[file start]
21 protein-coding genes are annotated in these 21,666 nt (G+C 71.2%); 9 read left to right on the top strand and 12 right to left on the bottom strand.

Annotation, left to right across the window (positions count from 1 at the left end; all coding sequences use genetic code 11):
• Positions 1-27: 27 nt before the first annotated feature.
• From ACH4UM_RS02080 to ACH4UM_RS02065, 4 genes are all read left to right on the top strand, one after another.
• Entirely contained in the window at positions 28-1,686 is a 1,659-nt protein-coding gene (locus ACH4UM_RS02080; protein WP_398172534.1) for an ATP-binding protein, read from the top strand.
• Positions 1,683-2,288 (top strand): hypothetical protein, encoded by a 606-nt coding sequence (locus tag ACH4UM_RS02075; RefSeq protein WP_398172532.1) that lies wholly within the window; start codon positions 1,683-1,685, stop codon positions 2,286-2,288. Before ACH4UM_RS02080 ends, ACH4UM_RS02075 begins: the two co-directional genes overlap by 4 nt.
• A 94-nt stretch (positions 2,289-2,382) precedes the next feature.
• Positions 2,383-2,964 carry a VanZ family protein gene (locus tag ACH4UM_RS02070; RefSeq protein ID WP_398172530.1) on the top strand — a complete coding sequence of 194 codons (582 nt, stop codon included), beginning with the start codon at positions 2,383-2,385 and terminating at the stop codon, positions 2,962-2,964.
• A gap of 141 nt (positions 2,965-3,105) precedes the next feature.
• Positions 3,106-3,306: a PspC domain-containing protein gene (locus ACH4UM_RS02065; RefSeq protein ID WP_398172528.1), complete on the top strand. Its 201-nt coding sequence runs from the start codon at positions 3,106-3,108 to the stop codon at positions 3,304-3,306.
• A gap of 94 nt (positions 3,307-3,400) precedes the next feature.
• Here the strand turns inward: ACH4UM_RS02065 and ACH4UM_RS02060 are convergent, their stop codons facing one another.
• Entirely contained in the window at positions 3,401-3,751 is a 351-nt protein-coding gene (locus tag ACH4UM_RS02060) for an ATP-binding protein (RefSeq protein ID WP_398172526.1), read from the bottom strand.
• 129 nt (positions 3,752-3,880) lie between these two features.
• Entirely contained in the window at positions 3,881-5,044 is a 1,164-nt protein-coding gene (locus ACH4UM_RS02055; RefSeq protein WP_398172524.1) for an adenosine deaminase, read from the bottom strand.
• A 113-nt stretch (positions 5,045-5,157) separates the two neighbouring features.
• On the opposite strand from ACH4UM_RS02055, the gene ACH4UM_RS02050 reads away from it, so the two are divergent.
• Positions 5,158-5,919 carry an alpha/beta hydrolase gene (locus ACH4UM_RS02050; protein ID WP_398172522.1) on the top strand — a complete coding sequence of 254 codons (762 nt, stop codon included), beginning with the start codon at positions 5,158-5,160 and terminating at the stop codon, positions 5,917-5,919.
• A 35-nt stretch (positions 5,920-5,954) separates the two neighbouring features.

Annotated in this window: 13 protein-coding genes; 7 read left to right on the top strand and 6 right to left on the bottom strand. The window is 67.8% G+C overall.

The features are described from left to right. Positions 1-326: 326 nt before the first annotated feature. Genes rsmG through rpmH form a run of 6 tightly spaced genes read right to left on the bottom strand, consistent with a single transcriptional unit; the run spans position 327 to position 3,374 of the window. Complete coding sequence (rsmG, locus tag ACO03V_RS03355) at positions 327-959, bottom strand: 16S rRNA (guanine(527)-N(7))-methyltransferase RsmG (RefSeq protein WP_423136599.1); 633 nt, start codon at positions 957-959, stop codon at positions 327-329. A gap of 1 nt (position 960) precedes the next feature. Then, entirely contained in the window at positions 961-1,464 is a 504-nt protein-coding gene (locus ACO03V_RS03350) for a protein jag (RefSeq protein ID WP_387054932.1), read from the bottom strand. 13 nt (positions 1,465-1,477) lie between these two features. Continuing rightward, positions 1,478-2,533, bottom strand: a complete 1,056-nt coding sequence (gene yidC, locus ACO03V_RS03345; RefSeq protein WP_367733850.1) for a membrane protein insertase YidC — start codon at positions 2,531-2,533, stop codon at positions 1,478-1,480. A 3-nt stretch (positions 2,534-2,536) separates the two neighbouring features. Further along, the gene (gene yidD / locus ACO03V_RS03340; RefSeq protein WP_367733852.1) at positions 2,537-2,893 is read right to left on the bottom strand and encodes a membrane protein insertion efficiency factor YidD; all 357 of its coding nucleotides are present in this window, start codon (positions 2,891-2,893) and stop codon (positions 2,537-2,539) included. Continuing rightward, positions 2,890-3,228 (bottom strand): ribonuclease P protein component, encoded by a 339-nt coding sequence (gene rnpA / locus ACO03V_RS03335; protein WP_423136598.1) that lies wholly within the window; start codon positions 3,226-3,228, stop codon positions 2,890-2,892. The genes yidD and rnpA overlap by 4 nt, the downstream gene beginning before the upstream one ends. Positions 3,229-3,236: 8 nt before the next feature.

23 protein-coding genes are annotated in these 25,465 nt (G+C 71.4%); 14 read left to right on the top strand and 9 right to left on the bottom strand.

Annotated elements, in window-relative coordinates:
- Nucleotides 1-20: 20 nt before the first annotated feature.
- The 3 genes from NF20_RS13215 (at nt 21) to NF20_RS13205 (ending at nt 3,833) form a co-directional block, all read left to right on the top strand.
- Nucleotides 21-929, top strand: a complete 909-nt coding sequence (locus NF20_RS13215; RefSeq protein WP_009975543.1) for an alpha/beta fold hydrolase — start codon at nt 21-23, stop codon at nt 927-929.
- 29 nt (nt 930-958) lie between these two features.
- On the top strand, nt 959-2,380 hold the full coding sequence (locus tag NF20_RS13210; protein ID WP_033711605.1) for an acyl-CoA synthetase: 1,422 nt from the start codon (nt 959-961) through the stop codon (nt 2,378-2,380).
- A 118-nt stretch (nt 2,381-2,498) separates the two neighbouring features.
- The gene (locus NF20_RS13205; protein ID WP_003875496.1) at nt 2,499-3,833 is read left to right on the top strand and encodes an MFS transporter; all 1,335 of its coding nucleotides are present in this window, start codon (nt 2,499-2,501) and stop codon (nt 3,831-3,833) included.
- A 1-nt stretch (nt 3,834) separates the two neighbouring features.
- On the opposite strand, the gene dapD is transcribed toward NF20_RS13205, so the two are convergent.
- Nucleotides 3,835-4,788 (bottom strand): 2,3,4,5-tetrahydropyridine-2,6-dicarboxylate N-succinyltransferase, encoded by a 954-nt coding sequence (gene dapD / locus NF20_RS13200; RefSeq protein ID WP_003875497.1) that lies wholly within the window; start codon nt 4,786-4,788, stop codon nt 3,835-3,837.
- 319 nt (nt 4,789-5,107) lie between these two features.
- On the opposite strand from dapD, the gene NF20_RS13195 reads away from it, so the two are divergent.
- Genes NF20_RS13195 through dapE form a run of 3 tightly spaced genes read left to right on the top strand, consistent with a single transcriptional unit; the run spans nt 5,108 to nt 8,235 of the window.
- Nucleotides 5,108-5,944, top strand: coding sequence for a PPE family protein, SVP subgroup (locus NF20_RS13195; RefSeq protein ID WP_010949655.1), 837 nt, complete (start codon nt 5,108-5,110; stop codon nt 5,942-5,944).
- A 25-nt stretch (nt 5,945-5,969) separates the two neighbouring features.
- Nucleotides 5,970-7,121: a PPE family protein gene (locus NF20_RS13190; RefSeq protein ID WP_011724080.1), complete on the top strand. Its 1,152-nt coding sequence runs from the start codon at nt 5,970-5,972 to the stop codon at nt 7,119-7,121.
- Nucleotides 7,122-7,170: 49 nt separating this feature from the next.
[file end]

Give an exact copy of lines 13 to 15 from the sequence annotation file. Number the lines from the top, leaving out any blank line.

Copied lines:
• Entirely contained in the window at positions 3,401-3,751 is a 351-nt protein-coding gene (locus tag ACH4UM_RS02060) for an ATP-binding protein (RefSeq protein ID WP_398172526.1), read from the bottom strand.
• 129 nt (positions 3,752-3,880) lie between these two features.
• Entirely contained in the window at positions 3,881-5,044 is a 1,164-nt protein-coding gene (locus ACH4UM_RS02055; RefSeq protein WP_398172524.1) for an adenosine deaminase, read from the bottom strand.